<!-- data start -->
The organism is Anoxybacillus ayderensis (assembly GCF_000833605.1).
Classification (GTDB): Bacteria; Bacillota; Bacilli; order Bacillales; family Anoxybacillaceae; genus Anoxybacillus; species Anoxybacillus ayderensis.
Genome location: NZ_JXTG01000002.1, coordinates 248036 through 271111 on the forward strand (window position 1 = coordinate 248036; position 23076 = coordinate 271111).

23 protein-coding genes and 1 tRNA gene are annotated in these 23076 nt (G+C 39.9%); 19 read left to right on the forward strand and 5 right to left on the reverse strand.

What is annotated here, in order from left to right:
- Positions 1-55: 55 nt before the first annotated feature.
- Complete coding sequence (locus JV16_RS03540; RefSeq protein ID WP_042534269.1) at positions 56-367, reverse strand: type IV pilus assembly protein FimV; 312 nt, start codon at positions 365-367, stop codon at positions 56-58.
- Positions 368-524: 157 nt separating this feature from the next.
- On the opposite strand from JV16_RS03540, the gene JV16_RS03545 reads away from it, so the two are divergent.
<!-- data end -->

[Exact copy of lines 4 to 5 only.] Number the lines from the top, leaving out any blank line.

23 protein-coding genes and 1 tRNA gene are annotated in these 23076 nt (G+C 39.9%); 19 read left to right on the forward strand and 5 right to left on the reverse strand.

What is annotated here, in order from left to right: